A review of support tools to assess multi-sector interactions in the emerging offshore Blue Economy
Turschwell, MP and Hayes, MA and Lacharite, M and Abundo, M and Adams, J and Blanchard, J and Brain, E and Buelow, CA and Bulman, C and Condie, SA and Connolly, RM and Dutton, I and Fulton, EA and Gallagher, S and Maynard, D and Pethybridge, H and Plaganyi, E and Porobic, J and Taelman, SE and Trebilco, R and Woods, G and Brown, CJ, A review of support tools to assess multi-sector interactions in the emerging offshore Blue Economy, Environmental Science and Policy, 133 pp. 203-214. ISSN 1462-9011 (2022) [Refereed Article]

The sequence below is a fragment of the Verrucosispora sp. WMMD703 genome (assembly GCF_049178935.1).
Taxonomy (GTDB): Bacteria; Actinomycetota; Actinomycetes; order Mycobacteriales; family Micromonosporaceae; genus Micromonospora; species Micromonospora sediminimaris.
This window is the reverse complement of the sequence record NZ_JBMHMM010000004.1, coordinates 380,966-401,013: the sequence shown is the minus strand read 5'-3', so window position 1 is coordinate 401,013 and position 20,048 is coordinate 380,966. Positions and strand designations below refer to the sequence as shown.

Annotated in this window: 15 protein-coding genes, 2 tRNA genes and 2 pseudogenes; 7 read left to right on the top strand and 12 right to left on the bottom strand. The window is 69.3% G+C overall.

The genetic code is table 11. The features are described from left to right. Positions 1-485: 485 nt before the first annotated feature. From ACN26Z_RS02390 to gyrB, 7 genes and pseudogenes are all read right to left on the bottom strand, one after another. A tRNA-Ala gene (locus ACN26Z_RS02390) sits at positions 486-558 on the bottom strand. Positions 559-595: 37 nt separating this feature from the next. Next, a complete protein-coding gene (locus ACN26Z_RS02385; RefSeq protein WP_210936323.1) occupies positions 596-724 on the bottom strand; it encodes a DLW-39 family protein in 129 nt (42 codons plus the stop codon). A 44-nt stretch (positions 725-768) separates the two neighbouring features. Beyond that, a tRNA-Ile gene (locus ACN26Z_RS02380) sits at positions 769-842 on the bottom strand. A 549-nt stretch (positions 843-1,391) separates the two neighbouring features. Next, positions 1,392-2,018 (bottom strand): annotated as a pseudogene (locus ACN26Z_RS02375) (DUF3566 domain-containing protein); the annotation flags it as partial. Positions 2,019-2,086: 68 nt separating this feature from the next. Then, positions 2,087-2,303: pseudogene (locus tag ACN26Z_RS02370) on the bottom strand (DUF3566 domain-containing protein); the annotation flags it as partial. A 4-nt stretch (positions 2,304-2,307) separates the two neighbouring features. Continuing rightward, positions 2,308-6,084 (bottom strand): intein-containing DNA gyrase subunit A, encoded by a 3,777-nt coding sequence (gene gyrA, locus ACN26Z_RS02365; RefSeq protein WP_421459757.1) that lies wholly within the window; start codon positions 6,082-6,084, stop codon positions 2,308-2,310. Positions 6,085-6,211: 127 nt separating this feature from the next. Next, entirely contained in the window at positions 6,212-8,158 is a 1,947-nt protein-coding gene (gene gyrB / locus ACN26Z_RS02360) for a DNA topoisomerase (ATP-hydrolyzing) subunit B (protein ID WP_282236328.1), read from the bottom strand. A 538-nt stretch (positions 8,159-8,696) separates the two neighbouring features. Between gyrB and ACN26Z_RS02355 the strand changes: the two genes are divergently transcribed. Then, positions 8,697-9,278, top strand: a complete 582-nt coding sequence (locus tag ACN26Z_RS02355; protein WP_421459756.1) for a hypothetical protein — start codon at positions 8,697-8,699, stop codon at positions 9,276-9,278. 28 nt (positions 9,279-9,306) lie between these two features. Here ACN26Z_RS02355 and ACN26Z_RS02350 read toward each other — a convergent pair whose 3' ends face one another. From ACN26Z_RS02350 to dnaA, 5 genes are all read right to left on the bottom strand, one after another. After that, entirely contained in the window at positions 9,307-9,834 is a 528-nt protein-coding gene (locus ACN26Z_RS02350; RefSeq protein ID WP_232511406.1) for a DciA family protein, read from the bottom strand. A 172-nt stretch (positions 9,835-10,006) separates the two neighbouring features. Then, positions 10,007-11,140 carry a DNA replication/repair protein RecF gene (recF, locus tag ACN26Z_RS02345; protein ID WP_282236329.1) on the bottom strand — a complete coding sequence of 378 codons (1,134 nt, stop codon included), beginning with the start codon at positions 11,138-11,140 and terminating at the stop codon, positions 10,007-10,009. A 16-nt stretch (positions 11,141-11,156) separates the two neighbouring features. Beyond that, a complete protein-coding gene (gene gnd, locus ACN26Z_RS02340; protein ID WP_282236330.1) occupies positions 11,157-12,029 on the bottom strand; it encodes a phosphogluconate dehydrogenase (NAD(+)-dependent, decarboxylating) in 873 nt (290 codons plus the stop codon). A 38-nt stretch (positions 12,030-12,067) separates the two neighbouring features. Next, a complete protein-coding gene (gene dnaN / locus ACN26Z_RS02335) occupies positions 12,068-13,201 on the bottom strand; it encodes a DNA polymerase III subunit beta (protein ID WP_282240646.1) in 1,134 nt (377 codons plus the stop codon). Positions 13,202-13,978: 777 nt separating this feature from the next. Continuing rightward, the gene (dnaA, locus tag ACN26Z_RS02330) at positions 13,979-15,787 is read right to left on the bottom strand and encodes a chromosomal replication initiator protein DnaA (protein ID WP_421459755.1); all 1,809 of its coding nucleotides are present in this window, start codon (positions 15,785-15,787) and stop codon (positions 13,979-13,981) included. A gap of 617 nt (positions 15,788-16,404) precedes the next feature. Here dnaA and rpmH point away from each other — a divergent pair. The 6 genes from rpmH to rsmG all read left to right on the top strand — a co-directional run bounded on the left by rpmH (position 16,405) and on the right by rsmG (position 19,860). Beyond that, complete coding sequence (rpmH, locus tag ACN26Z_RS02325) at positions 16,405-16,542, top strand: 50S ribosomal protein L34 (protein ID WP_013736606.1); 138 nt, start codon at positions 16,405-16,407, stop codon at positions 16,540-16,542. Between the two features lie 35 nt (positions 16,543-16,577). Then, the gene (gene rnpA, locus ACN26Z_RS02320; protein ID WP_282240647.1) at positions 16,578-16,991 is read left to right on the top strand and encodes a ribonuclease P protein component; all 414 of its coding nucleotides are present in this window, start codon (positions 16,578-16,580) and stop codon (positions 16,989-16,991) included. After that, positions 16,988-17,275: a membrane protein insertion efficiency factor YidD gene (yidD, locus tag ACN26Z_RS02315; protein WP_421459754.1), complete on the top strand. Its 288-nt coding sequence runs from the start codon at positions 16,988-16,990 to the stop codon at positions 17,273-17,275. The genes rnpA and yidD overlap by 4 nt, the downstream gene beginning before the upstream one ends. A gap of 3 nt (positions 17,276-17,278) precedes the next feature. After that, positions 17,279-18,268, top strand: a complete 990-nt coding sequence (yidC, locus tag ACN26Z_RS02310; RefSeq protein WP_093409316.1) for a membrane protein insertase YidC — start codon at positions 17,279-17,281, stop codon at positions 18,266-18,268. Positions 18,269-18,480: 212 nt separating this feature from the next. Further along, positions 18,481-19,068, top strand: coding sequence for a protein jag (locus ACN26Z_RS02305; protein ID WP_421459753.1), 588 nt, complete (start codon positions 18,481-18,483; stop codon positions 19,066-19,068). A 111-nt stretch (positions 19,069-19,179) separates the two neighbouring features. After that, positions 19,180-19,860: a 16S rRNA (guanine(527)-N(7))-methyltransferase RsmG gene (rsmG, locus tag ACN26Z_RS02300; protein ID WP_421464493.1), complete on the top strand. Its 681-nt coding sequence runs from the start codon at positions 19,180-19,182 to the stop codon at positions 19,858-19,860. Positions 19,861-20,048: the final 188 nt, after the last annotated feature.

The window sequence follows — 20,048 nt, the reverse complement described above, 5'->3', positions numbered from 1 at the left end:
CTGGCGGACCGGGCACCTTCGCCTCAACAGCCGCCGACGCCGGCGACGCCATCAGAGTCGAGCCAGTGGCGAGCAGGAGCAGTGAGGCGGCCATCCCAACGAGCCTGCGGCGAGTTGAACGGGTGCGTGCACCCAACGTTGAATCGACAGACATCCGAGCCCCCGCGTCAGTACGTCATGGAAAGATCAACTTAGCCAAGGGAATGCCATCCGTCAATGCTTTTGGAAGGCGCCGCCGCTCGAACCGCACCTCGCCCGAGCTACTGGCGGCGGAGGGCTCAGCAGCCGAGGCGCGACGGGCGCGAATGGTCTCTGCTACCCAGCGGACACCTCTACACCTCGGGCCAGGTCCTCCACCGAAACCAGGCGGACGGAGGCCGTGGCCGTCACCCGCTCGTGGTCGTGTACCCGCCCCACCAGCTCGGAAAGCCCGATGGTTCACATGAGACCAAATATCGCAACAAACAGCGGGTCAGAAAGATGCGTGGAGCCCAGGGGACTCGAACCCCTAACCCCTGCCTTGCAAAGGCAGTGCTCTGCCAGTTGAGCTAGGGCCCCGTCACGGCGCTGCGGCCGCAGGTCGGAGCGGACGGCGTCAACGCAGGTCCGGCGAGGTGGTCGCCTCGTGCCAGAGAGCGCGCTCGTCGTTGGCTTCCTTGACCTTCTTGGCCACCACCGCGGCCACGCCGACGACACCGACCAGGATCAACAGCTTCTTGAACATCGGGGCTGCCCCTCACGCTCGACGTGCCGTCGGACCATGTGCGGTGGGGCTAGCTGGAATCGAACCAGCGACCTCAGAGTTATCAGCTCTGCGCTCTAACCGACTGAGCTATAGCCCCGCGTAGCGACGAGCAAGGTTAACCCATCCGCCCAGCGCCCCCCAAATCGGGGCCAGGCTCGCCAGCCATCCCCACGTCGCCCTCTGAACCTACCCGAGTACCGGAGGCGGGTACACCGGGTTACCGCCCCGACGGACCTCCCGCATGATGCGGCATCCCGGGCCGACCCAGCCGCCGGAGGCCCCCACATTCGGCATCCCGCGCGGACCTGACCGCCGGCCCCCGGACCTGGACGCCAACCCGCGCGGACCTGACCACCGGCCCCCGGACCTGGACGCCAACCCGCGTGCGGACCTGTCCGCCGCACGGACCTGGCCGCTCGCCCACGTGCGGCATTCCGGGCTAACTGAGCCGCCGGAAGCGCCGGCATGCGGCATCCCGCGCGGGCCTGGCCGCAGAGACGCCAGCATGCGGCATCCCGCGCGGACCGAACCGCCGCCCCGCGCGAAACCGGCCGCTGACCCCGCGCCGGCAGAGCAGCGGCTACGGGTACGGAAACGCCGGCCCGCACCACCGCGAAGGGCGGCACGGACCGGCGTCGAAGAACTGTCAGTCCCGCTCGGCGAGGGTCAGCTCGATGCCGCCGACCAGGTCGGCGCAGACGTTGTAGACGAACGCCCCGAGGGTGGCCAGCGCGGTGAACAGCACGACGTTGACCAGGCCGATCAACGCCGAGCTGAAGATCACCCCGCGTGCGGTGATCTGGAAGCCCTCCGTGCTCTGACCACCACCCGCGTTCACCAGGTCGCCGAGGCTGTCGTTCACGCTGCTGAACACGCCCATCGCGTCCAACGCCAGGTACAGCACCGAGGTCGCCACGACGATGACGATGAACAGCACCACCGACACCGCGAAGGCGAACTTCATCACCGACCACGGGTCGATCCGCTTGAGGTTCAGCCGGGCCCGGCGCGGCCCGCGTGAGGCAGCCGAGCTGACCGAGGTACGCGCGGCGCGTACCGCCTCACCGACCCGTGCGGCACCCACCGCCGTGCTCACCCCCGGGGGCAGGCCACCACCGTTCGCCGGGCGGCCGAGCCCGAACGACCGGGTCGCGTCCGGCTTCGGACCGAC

Multiple ocean sectors compete for space and resources, creating conflicts but also opportunities to plan for synergistic outcomes that benefit multiple sectors. Planning and management are increasingly informed by qualitative and quantitative methods for assessing multi-sector interactions to identify trade-offs and synergies among sectors and with the environment, but there is a need to critically review the alignment of these tools with the requirements of Blue Economy stakeholders. Through a systematic literature review, an operational maturity analysis, and a survey of Blue Economy stakeholders, we found that the most well-developed tools for assessing interactions between multiple Blue Economy industries, and with the environment, are spatial prioritization tools, such as Marxan and multi-criteria decision support tools; and spatial static tools, such as cumulative effect mapping. More complex process/dynamic tools such as ecosystem and oceanographic models are well developed for single sectors, particularly water quality assessments and commercial fisheries, but have been less commonly applied in multi-sector contexts. Our review and stakeholder survey highlighted that assessing the environmental and operational suitability of sites for Blue Economy infrastructure in conjunction with operational impacts, trade-offs and decommissioning considerations requires: 1) a toolbox of approaches that covers a range of spatial, temporal and ecological scales; 2) tools that capture interactions and feedbacks among sectors, and with the environment, without being unnecessarily complicated (i.e., tractable to use and allow for effective communication of findings); and 3) continued synthesis of approaches and tools used across sectors such as commercial fishing, aquaculture, offshore renewable energy, and offshore engineering.